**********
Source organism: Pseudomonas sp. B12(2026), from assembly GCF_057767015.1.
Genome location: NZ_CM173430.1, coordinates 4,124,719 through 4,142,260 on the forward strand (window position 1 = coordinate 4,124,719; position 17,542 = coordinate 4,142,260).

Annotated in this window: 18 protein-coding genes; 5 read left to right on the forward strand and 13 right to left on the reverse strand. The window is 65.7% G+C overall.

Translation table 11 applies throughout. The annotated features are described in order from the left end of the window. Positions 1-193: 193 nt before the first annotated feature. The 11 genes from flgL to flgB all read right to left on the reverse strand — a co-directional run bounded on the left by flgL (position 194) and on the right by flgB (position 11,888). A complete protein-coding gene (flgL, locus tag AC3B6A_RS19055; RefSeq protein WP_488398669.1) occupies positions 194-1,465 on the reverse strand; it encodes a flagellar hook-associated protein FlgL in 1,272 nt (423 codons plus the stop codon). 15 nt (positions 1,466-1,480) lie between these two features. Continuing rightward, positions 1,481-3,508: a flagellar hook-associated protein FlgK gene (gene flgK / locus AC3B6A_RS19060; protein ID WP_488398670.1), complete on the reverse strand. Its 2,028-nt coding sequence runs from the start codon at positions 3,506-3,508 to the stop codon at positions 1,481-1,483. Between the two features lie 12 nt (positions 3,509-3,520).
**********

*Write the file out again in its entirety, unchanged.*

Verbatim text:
Source organism: Pseudomonas sp. B12(2026), from assembly GCF_057767015.1.
Genome location: NZ_CM173430.1, coordinates 4,124,719 through 4,142,260 on the forward strand (window position 1 = coordinate 4,124,719; position 17,542 = coordinate 4,142,260).

Annotated in this window: 18 protein-coding genes; 5 read left to right on the forward strand and 13 right to left on the reverse strand. The window is 65.7% G+C overall.

Translation table 11 applies throughout. The annotated features are described in order from the left end of the window. Positions 1-193: 193 nt before the first annotated feature. The 11 genes from flgL to flgB all read right to left on the reverse strand — a co-directional run bounded on the left by flgL (position 194) and on the right by flgB (position 11,888). A complete protein-coding gene (flgL, locus tag AC3B6A_RS19055; RefSeq protein WP_488398669.1) occupies positions 194-1,465 on the reverse strand; it encodes a flagellar hook-associated protein FlgL in 1,272 nt (423 codons plus the stop codon). 15 nt (positions 1,466-1,480) lie between these two features. Continuing rightward, positions 1,481-3,508: a flagellar hook-associated protein FlgK gene (gene flgK / locus AC3B6A_RS19060; protein ID WP_488398670.1), complete on the reverse strand. Its 2,028-nt coding sequence runs from the start codon at positions 3,506-3,508 to the stop codon at positions 1,481-1,483. Between the two features lie 12 nt (positions 3,509-3,520).